6. Oh yeah, HFR would be preferable too. I heard that unlike previous HFR movies, they only use it in certain scenes, so maybe this why it hasn’t pissed anybody off yet.

  7. So regarding the HFR. I actually wish they would’ve gone with it the whole movie. It constantly flip flops between HFR and 24fps (which I guess they did by doubling the frames, which to my eyes gave it kind of a shitty stuttering look compared to the HFR footage). If you go with one or the other, your eyes sort of adjust to it, but because of how they did this, you’re eyes have to constantly keep re-adjusting to different frame rates the whole movie. And they didn’t just use HFR for the action, in fact, it feels practically random which scenes use it and which don’t. All that said, I still think it’s worth seeing this way because MAN, the HFR scenes literally look REAL. Anyone saying the CG in this film hasn’t progressed since the original doesn’t have eyes!

  8. Interesting how reviews in different countries really have a different slant to them for this one – UK critics have on the whole been twice as negative as any other territory seems to have been, especially the critics with the biggest platforms. It’s fully getting shat on. Some of the big critics are taking off the gloves in a way they’ve only tended to do for Transformers.

    They’re wrong though! I really think this one’s worth celebrating. It’s cool seeing Cameron really clearly treat this series as the culmination of career – like this one feels like a synthesis of everything he’s ever done near enough – it has Terminator and Aliens-style tech and hardware, Abyss deep sea action, some fish out of Piranha 2, Titanic’s climax – and Edie Falco could be really interesting as a tilted, villain version of the classic Cameron heroine. I love this film as, imo, just Cameron trying to show off everything he’s learned and achieved across his career. I think few films, certainly blockbusters in this era, are even remotely as passionate.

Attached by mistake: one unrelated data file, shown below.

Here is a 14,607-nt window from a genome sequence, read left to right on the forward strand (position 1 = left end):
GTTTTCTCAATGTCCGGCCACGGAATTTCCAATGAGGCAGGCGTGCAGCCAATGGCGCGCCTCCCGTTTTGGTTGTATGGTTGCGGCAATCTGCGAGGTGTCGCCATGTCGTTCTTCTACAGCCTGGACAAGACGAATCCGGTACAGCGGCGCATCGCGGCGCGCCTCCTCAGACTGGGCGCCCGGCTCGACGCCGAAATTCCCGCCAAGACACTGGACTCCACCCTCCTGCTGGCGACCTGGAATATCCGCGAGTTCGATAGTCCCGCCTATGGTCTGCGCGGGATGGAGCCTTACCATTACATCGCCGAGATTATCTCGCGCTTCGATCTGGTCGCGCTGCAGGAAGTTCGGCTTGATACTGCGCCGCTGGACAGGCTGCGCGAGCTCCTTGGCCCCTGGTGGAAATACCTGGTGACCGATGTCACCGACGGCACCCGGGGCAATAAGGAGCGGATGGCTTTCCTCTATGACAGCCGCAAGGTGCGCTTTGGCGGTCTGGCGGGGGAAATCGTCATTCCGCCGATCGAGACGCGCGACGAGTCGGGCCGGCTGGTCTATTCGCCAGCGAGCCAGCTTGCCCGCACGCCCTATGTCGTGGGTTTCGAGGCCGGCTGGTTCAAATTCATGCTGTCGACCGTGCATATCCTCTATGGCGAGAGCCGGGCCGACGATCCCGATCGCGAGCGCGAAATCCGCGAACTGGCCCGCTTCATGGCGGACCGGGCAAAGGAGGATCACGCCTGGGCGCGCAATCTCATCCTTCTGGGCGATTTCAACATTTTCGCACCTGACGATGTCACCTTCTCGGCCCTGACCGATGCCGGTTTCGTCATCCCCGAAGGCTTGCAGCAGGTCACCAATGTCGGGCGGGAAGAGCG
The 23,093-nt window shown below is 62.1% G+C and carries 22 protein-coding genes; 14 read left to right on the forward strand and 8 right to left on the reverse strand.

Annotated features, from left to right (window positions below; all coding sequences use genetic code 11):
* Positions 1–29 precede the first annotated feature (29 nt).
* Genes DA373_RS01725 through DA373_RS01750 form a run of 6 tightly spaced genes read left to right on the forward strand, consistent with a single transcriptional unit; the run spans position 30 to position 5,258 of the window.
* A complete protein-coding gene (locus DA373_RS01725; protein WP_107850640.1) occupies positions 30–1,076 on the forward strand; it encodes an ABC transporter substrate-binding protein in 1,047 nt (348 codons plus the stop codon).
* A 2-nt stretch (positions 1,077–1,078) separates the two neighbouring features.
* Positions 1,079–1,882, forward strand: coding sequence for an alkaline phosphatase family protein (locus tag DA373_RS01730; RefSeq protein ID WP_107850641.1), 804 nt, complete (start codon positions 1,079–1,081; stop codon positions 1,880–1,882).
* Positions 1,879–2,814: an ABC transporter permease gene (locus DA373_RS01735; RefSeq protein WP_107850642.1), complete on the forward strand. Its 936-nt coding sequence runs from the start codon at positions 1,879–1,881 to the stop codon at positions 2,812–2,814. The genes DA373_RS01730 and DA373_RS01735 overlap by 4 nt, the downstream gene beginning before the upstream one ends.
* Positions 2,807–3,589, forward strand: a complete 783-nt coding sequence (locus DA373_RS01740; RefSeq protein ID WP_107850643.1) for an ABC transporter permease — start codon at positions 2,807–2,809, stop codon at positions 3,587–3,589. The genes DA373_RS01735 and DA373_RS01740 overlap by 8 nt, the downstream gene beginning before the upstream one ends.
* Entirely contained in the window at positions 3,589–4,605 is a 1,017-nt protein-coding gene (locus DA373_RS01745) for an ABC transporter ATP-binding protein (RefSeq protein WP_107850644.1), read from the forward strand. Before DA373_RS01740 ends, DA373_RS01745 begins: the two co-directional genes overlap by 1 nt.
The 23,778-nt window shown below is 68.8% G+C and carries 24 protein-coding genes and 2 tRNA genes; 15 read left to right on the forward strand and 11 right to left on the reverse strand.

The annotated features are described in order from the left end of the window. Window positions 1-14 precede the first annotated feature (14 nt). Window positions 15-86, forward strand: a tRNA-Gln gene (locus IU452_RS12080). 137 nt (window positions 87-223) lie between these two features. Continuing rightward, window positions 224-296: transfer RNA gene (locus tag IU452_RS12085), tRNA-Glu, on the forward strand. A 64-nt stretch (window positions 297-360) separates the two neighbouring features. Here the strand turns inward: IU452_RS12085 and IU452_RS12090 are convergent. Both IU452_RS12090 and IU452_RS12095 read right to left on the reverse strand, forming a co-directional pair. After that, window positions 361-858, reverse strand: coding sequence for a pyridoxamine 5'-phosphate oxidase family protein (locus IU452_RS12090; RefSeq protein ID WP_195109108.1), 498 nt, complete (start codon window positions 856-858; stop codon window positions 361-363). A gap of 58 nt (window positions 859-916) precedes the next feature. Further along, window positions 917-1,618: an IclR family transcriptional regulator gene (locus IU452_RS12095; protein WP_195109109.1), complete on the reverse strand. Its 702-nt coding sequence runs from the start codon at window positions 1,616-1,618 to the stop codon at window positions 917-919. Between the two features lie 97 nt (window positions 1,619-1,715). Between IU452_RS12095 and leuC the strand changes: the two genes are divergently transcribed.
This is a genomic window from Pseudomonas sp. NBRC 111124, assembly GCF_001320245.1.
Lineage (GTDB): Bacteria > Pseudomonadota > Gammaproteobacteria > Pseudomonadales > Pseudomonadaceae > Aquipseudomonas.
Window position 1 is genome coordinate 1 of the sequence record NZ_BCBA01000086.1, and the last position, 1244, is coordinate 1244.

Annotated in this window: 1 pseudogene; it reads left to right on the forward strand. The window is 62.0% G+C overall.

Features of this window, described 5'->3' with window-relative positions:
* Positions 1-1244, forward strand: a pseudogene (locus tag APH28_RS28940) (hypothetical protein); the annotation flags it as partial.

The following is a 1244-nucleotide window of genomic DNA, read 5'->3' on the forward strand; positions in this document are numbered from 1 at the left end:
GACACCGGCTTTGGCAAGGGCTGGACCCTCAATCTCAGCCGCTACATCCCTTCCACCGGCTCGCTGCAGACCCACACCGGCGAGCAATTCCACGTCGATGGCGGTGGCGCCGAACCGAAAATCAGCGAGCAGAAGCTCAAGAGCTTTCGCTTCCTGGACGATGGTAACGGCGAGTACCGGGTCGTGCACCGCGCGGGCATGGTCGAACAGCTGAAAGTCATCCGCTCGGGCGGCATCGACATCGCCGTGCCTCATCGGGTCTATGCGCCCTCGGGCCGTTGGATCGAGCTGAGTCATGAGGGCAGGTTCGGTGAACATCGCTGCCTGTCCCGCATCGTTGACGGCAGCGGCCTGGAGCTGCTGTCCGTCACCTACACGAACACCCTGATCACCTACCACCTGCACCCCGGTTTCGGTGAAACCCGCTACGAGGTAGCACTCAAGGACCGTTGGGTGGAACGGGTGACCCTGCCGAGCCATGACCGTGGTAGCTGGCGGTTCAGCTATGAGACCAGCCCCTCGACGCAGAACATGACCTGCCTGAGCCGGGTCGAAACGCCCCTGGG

Cameron’s had such an amazing career that it should be hard to meaningfully add to it, or to achieve much more in this mode than he has done. But he’s trying. For me, this movie has one moment that should go down as an all-time sci fi visual- Naavi Quarrich standing over his corpse, rotted out in a mech, picking up his own skull and crushing it. It’s just a 100/100 no notes perfect storytelling image, the type of timeless sci-fi beat that people would still be talking about if it’d been published in a Metal Hurlent comic or a Moebius story 40 years ago.

    The only aspects I’m mixed on is that in Avatar 1, I liked a lot how it cut between the aliens and the humans – for me, I hope future entries are a bit more balanced in and just have more people in – and I think the score is entirely functional but the series doesn’t have a sonic identity as distinctive as its visuals – but perhaps that’s the secret ingredient – keeping the sounds really conventional helps anchor an otherwise quite unusual, bold film. Also thought Spider looked distractingly like Evan Peters. Think he did well in a role that should have been utterly absurd and thankless though.

    I think the ‘return to earth’ idea apparently mooted for Avatar 5 (if this makes enough to get us there) will be literally as badass as cinema gets.

  9. I thought it was a reasonable idea to alternate HFR but ultimately found it more jarring to go back and forth. Especially within the same scene! It was like Bay cutting between 3 aspect ratios from shot to shot in Transformers! At least pick a whole scene to be HFR.